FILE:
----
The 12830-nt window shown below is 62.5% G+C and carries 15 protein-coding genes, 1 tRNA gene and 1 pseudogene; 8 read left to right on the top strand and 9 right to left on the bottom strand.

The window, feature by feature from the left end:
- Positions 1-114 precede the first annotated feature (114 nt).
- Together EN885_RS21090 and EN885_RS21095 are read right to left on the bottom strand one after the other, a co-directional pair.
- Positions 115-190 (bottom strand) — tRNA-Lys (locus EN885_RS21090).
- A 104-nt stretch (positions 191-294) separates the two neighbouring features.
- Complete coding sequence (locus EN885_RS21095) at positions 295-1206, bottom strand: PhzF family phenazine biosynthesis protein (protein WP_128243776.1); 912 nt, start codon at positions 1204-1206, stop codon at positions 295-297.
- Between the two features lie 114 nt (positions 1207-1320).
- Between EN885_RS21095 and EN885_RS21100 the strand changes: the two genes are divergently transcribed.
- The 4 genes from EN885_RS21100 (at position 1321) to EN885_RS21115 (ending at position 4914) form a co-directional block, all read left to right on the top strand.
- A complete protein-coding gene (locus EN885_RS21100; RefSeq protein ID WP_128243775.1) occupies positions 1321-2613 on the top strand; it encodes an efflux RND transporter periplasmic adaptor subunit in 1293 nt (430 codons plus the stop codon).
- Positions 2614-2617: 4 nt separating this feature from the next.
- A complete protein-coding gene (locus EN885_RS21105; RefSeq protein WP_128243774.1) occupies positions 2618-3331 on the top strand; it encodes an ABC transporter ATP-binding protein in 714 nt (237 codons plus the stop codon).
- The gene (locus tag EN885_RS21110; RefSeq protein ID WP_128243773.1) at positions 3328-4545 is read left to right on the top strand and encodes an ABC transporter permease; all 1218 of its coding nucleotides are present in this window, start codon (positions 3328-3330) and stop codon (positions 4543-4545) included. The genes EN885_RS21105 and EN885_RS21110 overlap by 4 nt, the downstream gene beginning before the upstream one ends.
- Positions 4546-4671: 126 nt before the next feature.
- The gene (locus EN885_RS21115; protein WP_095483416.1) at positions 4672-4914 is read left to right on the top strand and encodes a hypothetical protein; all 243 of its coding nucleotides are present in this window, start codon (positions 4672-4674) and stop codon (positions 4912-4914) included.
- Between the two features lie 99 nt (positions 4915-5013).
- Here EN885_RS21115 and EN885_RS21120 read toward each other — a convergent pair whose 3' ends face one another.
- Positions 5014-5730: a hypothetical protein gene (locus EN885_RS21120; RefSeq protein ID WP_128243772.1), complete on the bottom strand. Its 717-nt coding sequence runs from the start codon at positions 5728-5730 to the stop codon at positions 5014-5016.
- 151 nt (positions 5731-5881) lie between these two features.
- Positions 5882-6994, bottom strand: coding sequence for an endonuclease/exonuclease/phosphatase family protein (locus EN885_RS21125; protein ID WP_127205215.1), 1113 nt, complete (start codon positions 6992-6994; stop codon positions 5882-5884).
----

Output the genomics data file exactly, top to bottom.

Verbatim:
The 12830-nt window shown below is 62.5% G+C and carries 15 protein-coding genes, 1 tRNA gene and 1 pseudogene; 8 read left to right on the top strand and 9 right to left on the bottom strand.

The window, feature by feature from the left end:
- Positions 1-114 precede the first annotated feature (114 nt).
- Together EN885_RS21090 and EN885_RS21095 are read right to left on the bottom strand one after the other, a co-directional pair.
- Positions 115-190 (bottom strand) — tRNA-Lys (locus EN885_RS21090).
- A 104-nt stretch (positions 191-294) separates the two neighbouring features.
- Complete coding sequence (locus EN885_RS21095) at positions 295-1206, bottom strand: PhzF family phenazine biosynthesis protein (protein WP_128243776.1); 912 nt, start codon at positions 1204-1206, stop codon at positions 295-297.
- Between the two features lie 114 nt (positions 1207-1320).
- Between EN885_RS21095 and EN885_RS21100 the strand changes: the two genes are divergently transcribed.
- The 4 genes from EN885_RS21100 (at position 1321) to EN885_RS21115 (ending at position 4914) form a co-directional block, all read left to right on the top strand.
- A complete protein-coding gene (locus EN885_RS21100; RefSeq protein ID WP_128243775.1) occupies positions 1321-2613 on the top strand; it encodes an efflux RND transporter periplasmic adaptor subunit in 1293 nt (430 codons plus the stop codon).
- Positions 2614-2617: 4 nt separating this feature from the next.
- A complete protein-coding gene (locus EN885_RS21105; RefSeq protein WP_128243774.1) occupies positions 2618-3331 on the top strand; it encodes an ABC transporter ATP-binding protein in 714 nt (237 codons plus the stop codon).
- The gene (locus tag EN885_RS21110; RefSeq protein ID WP_128243773.1) at positions 3328-4545 is read left to right on the top strand and encodes an ABC transporter permease; all 1218 of its coding nucleotides are present in this window, start codon (positions 3328-3330) and stop codon (positions 4543-4545) included. The genes EN885_RS21105 and EN885_RS21110 overlap by 4 nt, the downstream gene beginning before the upstream one ends.
- Positions 4546-4671: 126 nt before the next feature.
- The gene (locus EN885_RS21115; protein WP_095483416.1) at positions 4672-4914 is read left to right on the top strand and encodes a hypothetical protein; all 243 of its coding nucleotides are present in this window, start codon (positions 4672-4674) and stop codon (positions 4912-4914) included.
- Between the two features lie 99 nt (positions 4915-5013).
- Here EN885_RS21115 and EN885_RS21120 read toward each other — a convergent pair whose 3' ends face one another.
- Positions 5014-5730: a hypothetical protein gene (locus EN885_RS21120; RefSeq protein ID WP_128243772.1), complete on the bottom strand. Its 717-nt coding sequence runs from the start codon at positions 5728-5730 to the stop codon at positions 5014-5016.
- 151 nt (positions 5731-5881) lie between these two features.
- Positions 5882-6994, bottom strand: coding sequence for an endonuclease/exonuclease/phosphatase family protein (locus EN885_RS21125; protein ID WP_127205215.1), 1113 nt, complete (start codon positions 6992-6994; stop codon positions 5882-5884).